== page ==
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ANALYZING SOCIAL WELFARE POLICIES Chapter 6. Social Welfare Policy and Social Programs: A Values Perspective, by Elizabeth Segal Copyright 2007, Brooks/Cole,

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Presentation on theme: "ANALYZING SOCIAL WELFARE POLICIES Chapter 6. Social Welfare Policy and Social Programs: A Values Perspective, by Elizabeth Segal Copyright 2007, Brooks/Cole,"— Presentation transcript:

1 ANALYZING SOCIAL WELFARE POLICIES Chapter 6

2 Social Welfare Policy and Social Programs: A Values Perspective, by Elizabeth Segal Copyright 2007, Brooks/Cole, a division of Thomson Higher Education What is policy analysis? Investigation and inquiry into the causes and consequences of public policies (Dye, 1998) The study of public policies, which reflect the social and political consensus of policy- makers and voters

3 Social Welfare Policy and Social Programs: A Values Perspective, by Elizabeth Segal Copyright 2007, Brooks/Cole, a division of Thomson Higher Education The development of social welfare policy – underlying dynamics Rationalism – form of public policy development that stresses knowledge of all values, possible policy alternatives, and consequences of those alternatives when making policy How realistic is this approach?

4 Social Welfare Policy and Social Programs: A Values Perspective, by Elizabeth Segal Copyright 2007, Brooks/Cole, a division of Thomson Higher Education Incrementalism Public policy is developed through small changes to existing policies

5 Social Welfare Policy and Social Programs: A Values Perspective, by Elizabeth Segal Copyright 2007, Brooks/Cole, a division of Thomson Higher Education Window of Opportunity The time period in which political or social events or changes in personnel open the way for a policy to be adopted

6 Social Welfare Policy and Social Programs: A Values Perspective, by Elizabeth Segal Copyright 2007, Brooks/Cole, a division of Thomson Higher Education Magnitude in policy making Dramatic events create openings for the development and passage of public policies

7 Social Welfare Policy and Social Programs: A Values Perspective, by Elizabeth Segal Copyright 2007, Brooks/Cole, a division of Thomson Higher Education Critical analysis of social welfare policy Social welfare policy is created in the context of power struggles Critical analysis takes into account who has power, who does not, who makes decisions, and for whom those decisions are made Based on Critical Theory

8 Social Welfare Policy and Social Programs: A Values Perspective, by Elizabeth Segal Copyright 2007, Brooks/Cole, a division of Thomson Higher Education Implementation of Policies What develops as policy and what actually gets implemented as a program or service goes through a process, and that process shapes the outcome of the policy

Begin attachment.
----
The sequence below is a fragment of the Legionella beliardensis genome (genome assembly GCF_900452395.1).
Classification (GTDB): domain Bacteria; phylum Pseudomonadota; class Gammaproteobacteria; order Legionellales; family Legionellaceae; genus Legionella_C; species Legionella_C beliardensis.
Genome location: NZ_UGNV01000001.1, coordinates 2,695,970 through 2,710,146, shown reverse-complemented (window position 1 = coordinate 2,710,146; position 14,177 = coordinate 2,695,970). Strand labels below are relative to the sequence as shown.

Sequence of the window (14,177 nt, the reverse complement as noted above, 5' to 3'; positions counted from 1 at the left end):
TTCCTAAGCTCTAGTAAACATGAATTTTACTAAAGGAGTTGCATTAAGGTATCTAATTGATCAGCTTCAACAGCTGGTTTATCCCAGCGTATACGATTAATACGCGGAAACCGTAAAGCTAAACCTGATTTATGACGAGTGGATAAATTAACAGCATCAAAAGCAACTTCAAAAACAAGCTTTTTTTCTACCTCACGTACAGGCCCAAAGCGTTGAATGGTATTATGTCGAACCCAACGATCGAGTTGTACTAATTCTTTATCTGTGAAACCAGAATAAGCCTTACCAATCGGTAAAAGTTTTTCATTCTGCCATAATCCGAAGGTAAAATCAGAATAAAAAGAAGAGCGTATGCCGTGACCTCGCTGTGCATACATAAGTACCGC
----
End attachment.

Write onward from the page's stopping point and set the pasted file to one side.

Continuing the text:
9 Social Welfare Policy and Social Programs: A Values Perspective, by Elizabeth Segal Copyright 2007, Brooks/Cole, a division of Thomson Higher Education Street-level Bureaucrats After policy is implemented, it goes through the delivery process The influence and impact on the delivery of social welfare services by those who are directly responsible for its delivery is known as street-level bureaucracy (Lipsky, 1980)

10 Social Welfare Policy and Social Programs: A Values Perspective, by Elizabeth Segal Copyright 2007, Brooks/Cole, a division of Thomson Higher Education Models of Social Welfare Policy Analysis Sequential Model – follows a logical pathway Critical Theory Model – follows pathway and includes analysis of power and impact of forces of discrimination

11 Social Welfare Policy and Social Programs: A Values Perspective, by Elizabeth Segal Copyright 2007, Brooks/Cole, a division of Thomson Higher Education Sequential Model Identify a social issue or social problem Identify the agreed upon goal What policy or legislation was developed in response to this issue? How was the policy implemented? What were: – The publics expectations? – The actual impact? The Intended impact? – The affected population?

12 Social Welfare Policy and Social Programs: A Values Perspective, by Elizabeth Segal Copyright 2007, Brooks/Cole, a division of Thomson Higher Education Critical Theory Model Identify a social issue or social problem Identify the balance or imbalance of power What is the public reaction to the issue? What policy or legislation was developed in response to this issue? How was the policy implemented? What were: – The publics expectations? – The actual impact? The Intended impact? – The affected population?

13 Social Welfare Policy and Social Programs: A Values Perspective, by Elizabeth Segal Copyright 2007, Brooks/Cole, a division of Thomson Higher Education Policy making does not follow a rational course, rather is greatly influenced by values and beliefs How do we create social welfare policies that promote social justice and respond to the wide array of values and beliefs?


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